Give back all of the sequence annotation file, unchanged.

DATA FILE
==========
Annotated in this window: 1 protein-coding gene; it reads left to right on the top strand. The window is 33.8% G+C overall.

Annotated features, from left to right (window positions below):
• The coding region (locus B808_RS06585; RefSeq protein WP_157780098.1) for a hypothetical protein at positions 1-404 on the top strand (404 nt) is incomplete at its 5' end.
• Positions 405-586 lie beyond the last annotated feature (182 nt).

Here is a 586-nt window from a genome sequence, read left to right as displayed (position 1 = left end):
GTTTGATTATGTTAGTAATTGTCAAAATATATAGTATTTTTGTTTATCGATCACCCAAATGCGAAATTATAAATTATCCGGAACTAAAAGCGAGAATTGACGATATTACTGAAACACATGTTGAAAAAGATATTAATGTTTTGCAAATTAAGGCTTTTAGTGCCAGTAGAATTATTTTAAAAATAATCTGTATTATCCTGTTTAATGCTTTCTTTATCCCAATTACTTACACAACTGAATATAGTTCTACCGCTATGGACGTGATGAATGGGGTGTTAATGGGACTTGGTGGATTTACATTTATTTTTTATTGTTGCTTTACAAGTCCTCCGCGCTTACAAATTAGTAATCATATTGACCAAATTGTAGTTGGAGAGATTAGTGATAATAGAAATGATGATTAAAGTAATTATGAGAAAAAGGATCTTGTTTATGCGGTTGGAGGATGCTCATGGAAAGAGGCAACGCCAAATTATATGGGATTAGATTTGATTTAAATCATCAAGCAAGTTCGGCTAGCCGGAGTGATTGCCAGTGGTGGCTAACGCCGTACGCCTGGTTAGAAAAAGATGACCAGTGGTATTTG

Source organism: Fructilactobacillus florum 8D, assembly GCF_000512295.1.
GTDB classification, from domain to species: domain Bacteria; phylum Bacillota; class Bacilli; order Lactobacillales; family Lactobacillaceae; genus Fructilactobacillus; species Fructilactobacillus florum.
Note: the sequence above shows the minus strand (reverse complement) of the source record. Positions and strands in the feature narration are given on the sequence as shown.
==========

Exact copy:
Annotated in this window: 1 protein-coding gene; it reads left to right on the top strand. The window is 33.8% G+C overall.

Annotated features, from left to right (window positions below):
• The coding region (locus B808_RS06585; RefSeq protein WP_157780098.1) for a hypothetical protein at positions 1-404 on the top strand (404 nt) is incomplete at its 5' end.
• Positions 405-586 lie beyond the last annotated feature (182 nt).

Here is a 586-nt window from a genome sequence, read left to right as displayed (position 1 = left end):
GTTTGATTATGTTAGTAATTGTCAAAATATATAGTATTTTTGTTTATCGATCACCCAAATGCGAAATTATAAATTATCCGGAACTAAAAGCGAGAATTGACGATATTACTGAAACACATGTTGAAAAAGATATTAATGTTTTGCAAATTAAGGCTTTTAGTGCCAGTAGAATTATTTTAAAAATAATCTGTATTATCCTGTTTAATGCTTTCTTTATCCCAATTACTTACACAACTGAATATAGTTCTACCGCTATGGACGTGATGAATGGGGTGTTAATGGGACTTGGTGGATTTACATTTATTTTTTATTGTTGCTTTACAAGTCCTCCGCGCTTACAAATTAGTAATCATATTGACCAAATTGTAGTTGGAGAGATTAGTGATAATAGAAATGATGATTAAAGTAATTATGAGAAAAAGGATCTTGTTTATGCGGTTGGAGGATGCTCATGGAAAGAGGCAACGCCAAATTATATGGGATTAGATTTGATTTAAATCATCAAGCAAGTTCGGCTAGCCGGAGTGATTGCCAGTGGTGGCTAACGCCGTACGCCTGGTTAGAAAAAGATGACCAGTGGTATTTG

Source organism: Fructilactobacillus florum 8D, assembly GCF_000512295.1.
GTDB classification, from domain to species: domain Bacteria; phylum Bacillota; class Bacilli; order Lactobacillales; family Lactobacillaceae; genus Fructilactobacillus; species Fructilactobacillus florum.
Note: the sequence above shows the minus strand (reverse complement) of the source record. Positions and strands in the feature narration are given on the sequence as shown.